Academic faculty physicians in primary and specialty care reported slight pay increases, according to the Medical Group Management Association.

Go. by Shayne Kaye via Flickr/Creative Commons licenseThe organization’s Academic Practice Compensation and Production Survey for Faculty and Management: 2011 Report Based on 2010 Data, annual compensation for internal medicine primary care faculty physicians increased by 6.84% since 2009, and increased 4.46% between 2008 and 2009.

Median compensation for all primary care faculty physicians was $163,704, an increase of 3.47% since 2009, and median compensation for specialty care faculty was $241,959, an increase of 2.7% since 2009.

Department chairs and chiefs received the greatest compensation, $292,243 for primary care faculty and $482,293 for specialty care faculty. Primary care professors received $190,815 in compensation and specialty care professors received $268,786. Read more »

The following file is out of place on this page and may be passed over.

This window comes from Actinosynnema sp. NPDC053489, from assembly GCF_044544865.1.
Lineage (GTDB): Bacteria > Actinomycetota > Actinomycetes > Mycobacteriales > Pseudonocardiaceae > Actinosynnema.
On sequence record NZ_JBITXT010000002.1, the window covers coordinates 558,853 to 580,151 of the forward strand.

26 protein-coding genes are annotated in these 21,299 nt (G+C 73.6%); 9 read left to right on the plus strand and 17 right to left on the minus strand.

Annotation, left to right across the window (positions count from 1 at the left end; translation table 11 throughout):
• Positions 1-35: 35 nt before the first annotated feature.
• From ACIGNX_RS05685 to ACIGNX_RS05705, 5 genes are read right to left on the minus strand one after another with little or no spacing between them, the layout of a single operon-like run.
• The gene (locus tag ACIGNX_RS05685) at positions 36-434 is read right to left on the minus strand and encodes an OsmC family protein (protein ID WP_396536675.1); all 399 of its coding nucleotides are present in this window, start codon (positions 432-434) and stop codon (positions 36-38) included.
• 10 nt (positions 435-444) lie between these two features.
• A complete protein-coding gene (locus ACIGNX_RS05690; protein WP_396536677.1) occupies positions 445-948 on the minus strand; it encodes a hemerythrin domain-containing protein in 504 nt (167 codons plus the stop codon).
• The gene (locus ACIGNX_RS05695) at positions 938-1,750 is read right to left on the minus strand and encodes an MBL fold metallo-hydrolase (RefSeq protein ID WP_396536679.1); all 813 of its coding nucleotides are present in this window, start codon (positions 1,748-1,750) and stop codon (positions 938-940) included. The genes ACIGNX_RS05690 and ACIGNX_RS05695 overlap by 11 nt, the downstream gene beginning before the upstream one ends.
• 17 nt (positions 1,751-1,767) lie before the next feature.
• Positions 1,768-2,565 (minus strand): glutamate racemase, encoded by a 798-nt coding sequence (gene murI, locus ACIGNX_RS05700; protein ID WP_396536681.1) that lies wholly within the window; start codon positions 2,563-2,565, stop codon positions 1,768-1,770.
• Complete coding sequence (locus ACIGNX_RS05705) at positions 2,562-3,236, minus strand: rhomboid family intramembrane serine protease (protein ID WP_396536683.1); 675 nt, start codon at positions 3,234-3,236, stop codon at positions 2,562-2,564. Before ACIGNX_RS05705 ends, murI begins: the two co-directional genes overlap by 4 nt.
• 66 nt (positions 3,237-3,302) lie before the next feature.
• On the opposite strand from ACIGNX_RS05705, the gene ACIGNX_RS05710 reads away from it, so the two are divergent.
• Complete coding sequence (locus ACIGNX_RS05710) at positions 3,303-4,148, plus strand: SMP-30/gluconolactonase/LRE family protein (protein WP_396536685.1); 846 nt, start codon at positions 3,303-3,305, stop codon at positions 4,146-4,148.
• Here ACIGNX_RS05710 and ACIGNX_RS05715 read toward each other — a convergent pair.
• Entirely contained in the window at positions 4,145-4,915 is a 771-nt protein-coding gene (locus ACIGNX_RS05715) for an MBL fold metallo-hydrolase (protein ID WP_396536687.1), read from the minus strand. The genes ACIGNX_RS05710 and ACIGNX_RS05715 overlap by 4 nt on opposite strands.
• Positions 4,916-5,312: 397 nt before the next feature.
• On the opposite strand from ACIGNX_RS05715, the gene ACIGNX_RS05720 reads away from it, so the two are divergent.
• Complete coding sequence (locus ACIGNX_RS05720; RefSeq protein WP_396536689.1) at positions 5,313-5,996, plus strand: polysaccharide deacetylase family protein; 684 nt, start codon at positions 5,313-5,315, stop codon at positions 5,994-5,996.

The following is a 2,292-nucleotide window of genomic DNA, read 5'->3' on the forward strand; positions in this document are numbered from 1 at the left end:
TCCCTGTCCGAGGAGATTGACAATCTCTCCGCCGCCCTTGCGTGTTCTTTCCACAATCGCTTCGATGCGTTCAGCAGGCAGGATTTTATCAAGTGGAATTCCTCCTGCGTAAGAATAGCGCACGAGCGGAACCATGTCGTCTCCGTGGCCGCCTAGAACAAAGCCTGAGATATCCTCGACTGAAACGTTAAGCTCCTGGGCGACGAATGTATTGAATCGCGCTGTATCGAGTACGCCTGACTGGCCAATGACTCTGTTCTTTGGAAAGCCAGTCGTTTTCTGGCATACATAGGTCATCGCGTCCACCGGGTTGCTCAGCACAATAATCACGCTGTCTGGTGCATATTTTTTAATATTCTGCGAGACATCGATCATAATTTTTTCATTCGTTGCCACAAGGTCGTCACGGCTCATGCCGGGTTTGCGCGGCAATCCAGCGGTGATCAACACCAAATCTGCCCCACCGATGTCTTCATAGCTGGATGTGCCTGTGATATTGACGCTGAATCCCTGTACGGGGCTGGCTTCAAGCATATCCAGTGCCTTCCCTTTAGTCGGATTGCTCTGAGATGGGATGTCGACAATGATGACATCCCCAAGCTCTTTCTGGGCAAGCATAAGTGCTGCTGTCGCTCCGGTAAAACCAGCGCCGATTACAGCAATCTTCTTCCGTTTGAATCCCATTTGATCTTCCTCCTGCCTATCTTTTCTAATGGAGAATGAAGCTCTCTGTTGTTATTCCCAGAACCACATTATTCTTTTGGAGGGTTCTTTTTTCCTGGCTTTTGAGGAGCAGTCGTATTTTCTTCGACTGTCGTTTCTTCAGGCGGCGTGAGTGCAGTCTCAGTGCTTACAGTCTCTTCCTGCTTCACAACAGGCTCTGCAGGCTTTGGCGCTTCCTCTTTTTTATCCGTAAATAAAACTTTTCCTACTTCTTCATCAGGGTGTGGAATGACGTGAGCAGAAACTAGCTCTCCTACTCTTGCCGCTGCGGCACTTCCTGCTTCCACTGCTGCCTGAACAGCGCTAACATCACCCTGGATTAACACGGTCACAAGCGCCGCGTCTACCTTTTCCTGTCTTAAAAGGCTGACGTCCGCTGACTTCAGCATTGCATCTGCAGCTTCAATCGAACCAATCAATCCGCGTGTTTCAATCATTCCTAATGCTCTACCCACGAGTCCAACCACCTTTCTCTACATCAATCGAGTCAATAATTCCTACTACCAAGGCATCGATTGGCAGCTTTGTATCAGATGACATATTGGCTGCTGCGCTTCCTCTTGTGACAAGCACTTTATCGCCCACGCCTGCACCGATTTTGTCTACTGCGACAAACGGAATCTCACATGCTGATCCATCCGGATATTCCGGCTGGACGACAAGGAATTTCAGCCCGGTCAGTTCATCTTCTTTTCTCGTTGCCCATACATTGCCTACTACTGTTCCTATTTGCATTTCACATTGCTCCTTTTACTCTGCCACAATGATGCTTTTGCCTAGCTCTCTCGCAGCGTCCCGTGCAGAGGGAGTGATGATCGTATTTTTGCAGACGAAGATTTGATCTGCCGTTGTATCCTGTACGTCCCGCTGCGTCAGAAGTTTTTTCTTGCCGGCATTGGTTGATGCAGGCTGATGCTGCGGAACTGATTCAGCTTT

*This blog post was originally published at ACP Internist*

Medicine And The Gender Barrier

It’s only a matter of time before female physicians outnumber men, say medical school heads who are seeing more women in their programs. Although women have broken the gender barrier in medicine, they may want to keep going into nursing, because nurse practitioner salaries grew faster than primary care physicians’ pay – nearly 5 percent compared to nearly 3 percent.

Physicians can take some comfort that their average pay is more — $191,000 compared to more than $85,000 — unless they’re women, who among all the life sciences average $13,000 less than their male counterparts in comparable positions and with similar experience. (WCSC TV, Fierce Practice Management, Academic Medicine)

*This blog post was originally published at ACP Internist*

Medical Students, Specialty Practice, And More Money